I can see that. I remember reading on a thread about the same theory. I played with it a bunch and didn't really see any difference in learned knock values.
I think I'll be zero-ing them out when I finally build a set of equal length headers, as my current tune seems to be spot on with timing. Been ripping around with the 30r maxxed out for about 20k miles! (motor has 24k on it since rebuild)
Just something to think about.
Originally Posted by P3Auto
Ok are you ready for this?
The reason that I at least feel Subaru runs slightly more advanced timing on the back pistons is because of the position of the knock sensor. The engineers wanted slight knock to be heard the best. By advancing the cyls closest to the knock sensor it will hear and detect knock where it might miss slight knock from a front piston.
Ever wonder why the back pistons seem to be the winner for piston damage...If we look at an 05 STI tune we will find the front cyl timing is retarded as much as -3 degrees at certain rpms while the rear cyls are not retarding timing at all.This may not seem like a lot of timing difference but even slight knock can turn severe quickly. In other words 20 degrees may not knock at all, where as 21 degrees may start to knock. Iit might take 3-8 degrees of timing reduction to quiet the knock started by the 1 degree of advance.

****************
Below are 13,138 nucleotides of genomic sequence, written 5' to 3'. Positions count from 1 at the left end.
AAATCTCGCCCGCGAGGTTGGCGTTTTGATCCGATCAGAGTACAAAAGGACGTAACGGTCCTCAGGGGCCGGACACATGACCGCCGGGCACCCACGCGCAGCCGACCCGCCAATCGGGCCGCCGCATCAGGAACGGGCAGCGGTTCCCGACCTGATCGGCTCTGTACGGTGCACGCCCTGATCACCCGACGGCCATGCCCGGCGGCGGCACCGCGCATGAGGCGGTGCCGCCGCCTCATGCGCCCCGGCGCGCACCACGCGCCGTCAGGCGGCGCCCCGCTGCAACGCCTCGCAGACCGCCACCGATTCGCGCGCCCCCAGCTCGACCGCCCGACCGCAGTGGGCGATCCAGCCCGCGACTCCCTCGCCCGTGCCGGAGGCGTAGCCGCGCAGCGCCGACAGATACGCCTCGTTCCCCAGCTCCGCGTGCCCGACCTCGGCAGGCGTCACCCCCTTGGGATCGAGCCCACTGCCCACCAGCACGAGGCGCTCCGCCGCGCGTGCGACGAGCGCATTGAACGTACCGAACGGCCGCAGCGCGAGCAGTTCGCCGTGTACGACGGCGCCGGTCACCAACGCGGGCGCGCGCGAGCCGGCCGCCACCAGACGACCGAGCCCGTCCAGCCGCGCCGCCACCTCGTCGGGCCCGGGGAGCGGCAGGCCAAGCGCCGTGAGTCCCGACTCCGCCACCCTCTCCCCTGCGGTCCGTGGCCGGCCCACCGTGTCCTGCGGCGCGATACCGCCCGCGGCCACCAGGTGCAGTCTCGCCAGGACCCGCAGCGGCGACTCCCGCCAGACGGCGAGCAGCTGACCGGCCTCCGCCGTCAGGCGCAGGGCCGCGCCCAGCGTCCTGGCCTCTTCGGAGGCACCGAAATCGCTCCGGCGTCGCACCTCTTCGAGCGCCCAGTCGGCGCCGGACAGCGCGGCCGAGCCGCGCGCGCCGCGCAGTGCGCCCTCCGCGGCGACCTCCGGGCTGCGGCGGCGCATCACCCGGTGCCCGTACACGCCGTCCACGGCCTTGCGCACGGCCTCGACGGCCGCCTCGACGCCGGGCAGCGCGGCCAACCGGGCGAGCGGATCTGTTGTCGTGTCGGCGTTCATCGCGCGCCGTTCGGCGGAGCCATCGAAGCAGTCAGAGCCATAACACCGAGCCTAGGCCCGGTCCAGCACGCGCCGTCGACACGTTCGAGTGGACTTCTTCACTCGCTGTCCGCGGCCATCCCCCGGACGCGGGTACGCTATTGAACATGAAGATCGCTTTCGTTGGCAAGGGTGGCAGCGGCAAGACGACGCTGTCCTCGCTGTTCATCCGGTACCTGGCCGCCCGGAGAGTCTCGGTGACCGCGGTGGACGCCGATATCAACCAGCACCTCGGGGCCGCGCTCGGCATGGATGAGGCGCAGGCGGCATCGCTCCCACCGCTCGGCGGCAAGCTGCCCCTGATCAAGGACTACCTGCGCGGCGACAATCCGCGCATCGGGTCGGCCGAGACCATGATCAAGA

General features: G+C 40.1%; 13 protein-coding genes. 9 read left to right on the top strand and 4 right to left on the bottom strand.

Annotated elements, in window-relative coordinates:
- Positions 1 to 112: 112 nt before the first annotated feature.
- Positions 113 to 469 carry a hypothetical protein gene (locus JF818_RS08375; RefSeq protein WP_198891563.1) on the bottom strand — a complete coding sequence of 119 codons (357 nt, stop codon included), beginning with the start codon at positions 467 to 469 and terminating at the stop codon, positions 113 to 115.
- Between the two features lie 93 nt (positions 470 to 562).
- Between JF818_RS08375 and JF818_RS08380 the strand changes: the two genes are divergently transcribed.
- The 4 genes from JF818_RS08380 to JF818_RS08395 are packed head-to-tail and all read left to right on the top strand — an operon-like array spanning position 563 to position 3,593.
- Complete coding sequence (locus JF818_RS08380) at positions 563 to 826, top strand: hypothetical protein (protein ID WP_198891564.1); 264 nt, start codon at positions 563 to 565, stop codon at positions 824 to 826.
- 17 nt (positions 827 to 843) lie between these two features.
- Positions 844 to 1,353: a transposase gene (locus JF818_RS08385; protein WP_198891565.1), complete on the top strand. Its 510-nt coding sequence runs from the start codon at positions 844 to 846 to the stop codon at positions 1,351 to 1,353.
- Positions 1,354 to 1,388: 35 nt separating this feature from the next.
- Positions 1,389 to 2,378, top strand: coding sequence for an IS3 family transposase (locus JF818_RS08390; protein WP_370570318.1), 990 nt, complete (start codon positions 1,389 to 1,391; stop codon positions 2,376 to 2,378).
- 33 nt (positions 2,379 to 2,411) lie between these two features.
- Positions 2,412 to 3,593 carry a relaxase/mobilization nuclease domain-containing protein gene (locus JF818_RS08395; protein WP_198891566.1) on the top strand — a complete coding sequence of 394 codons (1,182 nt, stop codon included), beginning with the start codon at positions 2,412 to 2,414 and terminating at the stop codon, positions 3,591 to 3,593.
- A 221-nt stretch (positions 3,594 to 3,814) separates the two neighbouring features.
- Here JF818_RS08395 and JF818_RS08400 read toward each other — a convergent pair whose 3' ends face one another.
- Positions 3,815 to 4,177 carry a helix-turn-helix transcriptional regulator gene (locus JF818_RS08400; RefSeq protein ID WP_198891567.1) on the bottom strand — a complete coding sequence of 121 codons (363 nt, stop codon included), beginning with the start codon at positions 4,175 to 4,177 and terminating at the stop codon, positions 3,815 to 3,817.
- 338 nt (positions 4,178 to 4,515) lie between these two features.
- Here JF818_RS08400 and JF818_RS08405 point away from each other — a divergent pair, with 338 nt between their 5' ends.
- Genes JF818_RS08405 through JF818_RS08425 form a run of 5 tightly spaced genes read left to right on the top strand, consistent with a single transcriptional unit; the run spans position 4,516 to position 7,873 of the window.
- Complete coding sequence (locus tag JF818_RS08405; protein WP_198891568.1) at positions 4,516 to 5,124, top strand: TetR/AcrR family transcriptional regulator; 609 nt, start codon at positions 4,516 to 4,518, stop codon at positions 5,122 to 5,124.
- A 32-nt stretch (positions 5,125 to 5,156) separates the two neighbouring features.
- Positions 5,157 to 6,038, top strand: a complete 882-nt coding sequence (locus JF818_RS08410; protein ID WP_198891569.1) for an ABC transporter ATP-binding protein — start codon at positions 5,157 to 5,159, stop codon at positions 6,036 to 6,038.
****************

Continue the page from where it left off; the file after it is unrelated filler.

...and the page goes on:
This is why many Subarus I have had to tune had "flat spots" around 5000RPM or so. The car was detecting knock but having a knee jerk reaction pulling timing out to stop it. By reducing timing a little in the hot spots the end result is more power and timing since the ECU won't be having to pull gross amounts to stop the knock event.
Sorry got off on a bit of a rant.
To summarzie, I see no reason to mess with the per cyl timing compensation tables. I'm sure there is some optimization that could be done but it would require special equipment to monitor each cyl for temp, pressure, etc.